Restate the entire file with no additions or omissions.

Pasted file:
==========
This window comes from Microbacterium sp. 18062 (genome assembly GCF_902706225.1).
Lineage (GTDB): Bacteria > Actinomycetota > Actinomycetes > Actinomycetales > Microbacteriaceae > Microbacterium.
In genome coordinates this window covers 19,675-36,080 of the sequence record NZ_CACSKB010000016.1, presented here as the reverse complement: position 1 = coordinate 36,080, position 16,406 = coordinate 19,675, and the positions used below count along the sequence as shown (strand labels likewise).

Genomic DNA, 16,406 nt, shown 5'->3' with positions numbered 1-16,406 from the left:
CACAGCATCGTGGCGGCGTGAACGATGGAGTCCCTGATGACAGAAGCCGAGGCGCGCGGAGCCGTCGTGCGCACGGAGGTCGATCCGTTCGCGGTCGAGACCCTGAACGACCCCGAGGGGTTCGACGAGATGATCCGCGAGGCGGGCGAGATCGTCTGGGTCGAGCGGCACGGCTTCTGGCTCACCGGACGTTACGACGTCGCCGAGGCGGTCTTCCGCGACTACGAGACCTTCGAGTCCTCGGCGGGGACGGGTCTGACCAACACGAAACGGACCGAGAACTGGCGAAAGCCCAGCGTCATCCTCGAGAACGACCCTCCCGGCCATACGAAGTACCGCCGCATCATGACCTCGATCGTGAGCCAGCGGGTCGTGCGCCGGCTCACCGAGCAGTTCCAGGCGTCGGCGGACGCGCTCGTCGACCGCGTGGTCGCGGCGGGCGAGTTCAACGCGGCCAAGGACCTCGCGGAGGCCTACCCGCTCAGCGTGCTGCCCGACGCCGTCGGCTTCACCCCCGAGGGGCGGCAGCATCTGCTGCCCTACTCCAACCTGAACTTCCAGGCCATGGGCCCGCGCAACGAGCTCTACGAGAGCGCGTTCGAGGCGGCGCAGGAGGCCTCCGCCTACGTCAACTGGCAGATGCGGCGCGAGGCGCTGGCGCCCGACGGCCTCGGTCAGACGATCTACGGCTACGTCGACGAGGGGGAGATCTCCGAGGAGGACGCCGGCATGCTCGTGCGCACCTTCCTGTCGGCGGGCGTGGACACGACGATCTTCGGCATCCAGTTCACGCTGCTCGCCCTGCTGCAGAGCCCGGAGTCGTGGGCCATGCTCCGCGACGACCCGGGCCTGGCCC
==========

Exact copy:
This window comes from Microbacterium sp. 18062 (genome assembly GCF_902706225.1).
Lineage (GTDB): Bacteria > Actinomycetota > Actinomycetes > Actinomycetales > Microbacteriaceae > Microbacterium.
In genome coordinates this window covers 19,675-36,080 of the sequence record NZ_CACSKB010000016.1, presented here as the reverse complement: position 1 = coordinate 36,080, position 16,406 = coordinate 19,675, and the positions used below count along the sequence as shown (strand labels likewise).

Genomic DNA, 16,406 nt, shown 5'->3' with positions numbered 1-16,406 from the left:
CACAGCATCGTGGCGGCGTGAACGATGGAGTCCCTGATGACAGAAGCCGAGGCGCGCGGAGCCGTCGTGCGCACGGAGGTCGATCCGTTCGCGGTCGAGACCCTGAACGACCCCGAGGGGTTCGACGAGATGATCCGCGAGGCGGGCGAGATCGTCTGGGTCGAGCGGCACGGCTTCTGGCTCACCGGACGTTACGACGTCGCCGAGGCGGTCTTCCGCGACTACGAGACCTTCGAGTCCTCGGCGGGGACGGGTCTGACCAACACGAAACGGACCGAGAACTGGCGAAAGCCCAGCGTCATCCTCGAGAACGACCCTCCCGGCCATACGAAGTACCGCCGCATCATGACCTCGATCGTGAGCCAGCGGGTCGTGCGCCGGCTCACCGAGCAGTTCCAGGCGTCGGCGGACGCGCTCGTCGACCGCGTGGTCGCGGCGGGCGAGTTCAACGCGGCCAAGGACCTCGCGGAGGCCTACCCGCTCAGCGTGCTGCCCGACGCCGTCGGCTTCACCCCCGAGGGGCGGCAGCATCTGCTGCCCTACTCCAACCTGAACTTCCAGGCCATGGGCCCGCGCAACGAGCTCTACGAGAGCGCGTTCGAGGCGGCGCAGGAGGCCTCCGCCTACGTCAACTGGCAGATGCGGCGCGAGGCGCTGGCGCCCGACGGCCTCGGTCAGACGATCTACGGCTACGTCGACGAGGGGGAGATCTCCGAGGAGGACGCCGGCATGCTCGTGCGCACCTTCCTGTCGGCGGGCGTGGACACGACGATCTTCGGCATCCAGTTCACGCTGCTCGCCCTGCTGCAGAGCCCGGAGTCGTGGGCCATGCTCCGCGACGACCCGGGCCTGGCCC